This little shop is quite difficult to find, which seems to be by design. There's a neon O in the window, but that's the only signage — and the restaurant's only open from noon to 4 p.m., anyway. The small menu fits the small storefront, with only a few bánh mì to choose from: sardine, tofu, squid, chicken and cold cuts. But those in the know show up promptly at noon on Friday, when a whole roasted pig is brought in and made into the day's sandwich star. It sells out quickly, and remember to bring cash.
1997 Hyperion Ave., Los Feliz; (323) 665-1941.
Does an ice cream parlor count as a restaurant? It does when the product is this good. The Santa Barbara–based mini chain caused a commotion when it arrived at Grand Central Market; this branch just opened this week and it's safe to say that weekends at this location, full of post-HomeState sweets seekers, are going to be packed. Some flavors are swapped out seasonally, but the chocolate almond brittle and peppermint stick are always excellent choices. And if Eureka lemon and marionberries is on the menu, it's practically against the law not to get it.
4630 Hollywood Blvd., Los Feliz; mcconnells.com.
Ricky's Fish Tacos
Ricky's is a truck that occasionally has to change its location, though lately it's been parking on the south side of the Von's on Virgil. Ricky himself mans the truck, frying up shrimp and fish and topping the tacos with pico de gallo, crema and cabbage. In true truck fashion, there are a bunch of squeeze bottles full of sauces on the sideboard, ready for your experimentation. This truck was one of the champions of San Diego–style fish tacos a few years ago, and is still holding it deliciously down.
1400 N. Virgil Ave., East Hollywood; @RickysFishTacos.
Oysters at Messhall
When this crowd-pleaser opened, it had a whole "grown-up Boy Scout" vibe, with cutesy campground names on the menu items and the servers decked out in the tight, unbuttoned version of outdoor wear. Messhall has moved away from that a little, now favoring a less theme-driven approachability. The menu tends toward Americana, with burgers and meat-heavy sandwiches dominating the menu. There is an homage to the Cobb salad, too — after all, this is the old Brown Derby location. The cocktails are good; between that and an abundance of oysters, this is a nice happy hour spot, too.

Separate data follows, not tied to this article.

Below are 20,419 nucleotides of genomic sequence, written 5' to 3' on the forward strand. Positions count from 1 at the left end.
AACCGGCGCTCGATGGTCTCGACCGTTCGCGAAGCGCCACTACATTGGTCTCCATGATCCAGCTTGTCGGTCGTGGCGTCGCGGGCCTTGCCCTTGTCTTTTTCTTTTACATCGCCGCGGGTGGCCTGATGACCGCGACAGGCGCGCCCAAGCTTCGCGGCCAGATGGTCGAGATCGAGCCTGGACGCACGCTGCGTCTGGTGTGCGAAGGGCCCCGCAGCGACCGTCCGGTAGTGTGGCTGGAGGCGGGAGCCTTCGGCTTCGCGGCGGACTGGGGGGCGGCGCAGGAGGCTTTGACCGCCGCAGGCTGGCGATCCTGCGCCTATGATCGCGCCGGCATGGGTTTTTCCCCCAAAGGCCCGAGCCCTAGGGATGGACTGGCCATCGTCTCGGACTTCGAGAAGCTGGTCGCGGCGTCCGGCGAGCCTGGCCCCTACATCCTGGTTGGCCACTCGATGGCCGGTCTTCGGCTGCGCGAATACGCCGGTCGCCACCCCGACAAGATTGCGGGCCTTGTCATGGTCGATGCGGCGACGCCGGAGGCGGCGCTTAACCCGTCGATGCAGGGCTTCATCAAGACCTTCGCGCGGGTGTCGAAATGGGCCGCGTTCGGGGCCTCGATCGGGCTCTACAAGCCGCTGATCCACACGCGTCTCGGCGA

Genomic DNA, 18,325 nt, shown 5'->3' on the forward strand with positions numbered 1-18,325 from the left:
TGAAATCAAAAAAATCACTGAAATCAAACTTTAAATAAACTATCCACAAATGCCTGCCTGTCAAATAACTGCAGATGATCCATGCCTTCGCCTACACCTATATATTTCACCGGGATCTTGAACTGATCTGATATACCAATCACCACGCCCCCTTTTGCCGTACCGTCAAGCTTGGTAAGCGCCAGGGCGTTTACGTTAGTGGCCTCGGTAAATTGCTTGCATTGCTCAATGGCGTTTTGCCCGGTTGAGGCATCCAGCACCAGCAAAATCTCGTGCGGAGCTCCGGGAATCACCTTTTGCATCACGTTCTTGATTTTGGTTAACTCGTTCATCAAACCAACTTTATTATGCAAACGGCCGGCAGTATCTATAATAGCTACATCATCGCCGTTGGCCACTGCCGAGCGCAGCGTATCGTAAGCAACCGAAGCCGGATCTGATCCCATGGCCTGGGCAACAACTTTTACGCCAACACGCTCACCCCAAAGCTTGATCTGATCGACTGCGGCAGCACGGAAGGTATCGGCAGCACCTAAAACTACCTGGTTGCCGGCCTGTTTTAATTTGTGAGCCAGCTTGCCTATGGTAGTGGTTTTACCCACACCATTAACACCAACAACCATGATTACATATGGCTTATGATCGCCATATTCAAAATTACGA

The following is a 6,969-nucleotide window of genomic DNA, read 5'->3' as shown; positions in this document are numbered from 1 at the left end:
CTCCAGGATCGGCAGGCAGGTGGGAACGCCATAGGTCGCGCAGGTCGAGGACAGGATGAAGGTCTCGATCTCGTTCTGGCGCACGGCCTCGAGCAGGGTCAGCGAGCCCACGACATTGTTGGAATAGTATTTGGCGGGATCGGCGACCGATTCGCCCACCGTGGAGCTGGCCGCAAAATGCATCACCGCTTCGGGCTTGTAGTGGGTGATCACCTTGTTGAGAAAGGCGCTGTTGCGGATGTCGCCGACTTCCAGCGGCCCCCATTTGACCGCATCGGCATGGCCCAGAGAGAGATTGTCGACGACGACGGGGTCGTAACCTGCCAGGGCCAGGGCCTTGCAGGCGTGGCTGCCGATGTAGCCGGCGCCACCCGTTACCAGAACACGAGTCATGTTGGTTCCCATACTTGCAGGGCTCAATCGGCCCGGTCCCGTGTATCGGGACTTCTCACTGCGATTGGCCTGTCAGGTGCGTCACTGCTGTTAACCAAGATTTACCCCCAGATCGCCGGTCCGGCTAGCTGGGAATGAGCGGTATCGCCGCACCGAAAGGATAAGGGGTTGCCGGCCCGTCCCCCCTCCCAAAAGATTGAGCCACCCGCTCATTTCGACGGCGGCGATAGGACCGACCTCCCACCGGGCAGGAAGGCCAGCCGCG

4500 Los Feliz Blvd., Los Feliz; (323) 660-6377, messhallkitchen.com.
Lone Star migas at HomeState
Usually Los Angeles is at the forefront of any American food trend — and yet it took us decades to get around to breakfast tacos. HomeState arrived straight from Texas and quickly became the home of one of L.A.'s most popular brunches. It doesn't hurt that you can take your food over to Bar Covell (HomeState is counter service) and pair it with a glass of bubbly, but the food is worth the wait even if you're not day drinking. Try the potato tacos and the migas with brisket.
4624 Hollywood Blvd., Los Feliz; (323) 906-1122, myhomestate.com.
GGET's brunch waffles
Courtesy Go Get Em Tiger
Go Get Em Tiger
This branch of the G&B Coffee family tree is the most food-focused, offering a full menu of morning and daytime dishes. The coffee drinks — including that famous almond-macadamia latte — are of course available, but the elegant sandwiches and delectable homemade baked goods are the stars. The L.A. Baby is a baked pancake with creme fraiche and preserves; the pan de sel breakfast sandwich comes with bacon, egg, onion jam and arugula. The chicken salad sandwich on a baguette is a great choice, but the menu changes so frequently that you'll probably have to make a seat-of-your-pants decision. Just be sure to get a cookie, and savor it out on that perfect patio.
4630 Hollywood Blvd., Los Feliz; (323) 543-4438, gandb.coffee/gget.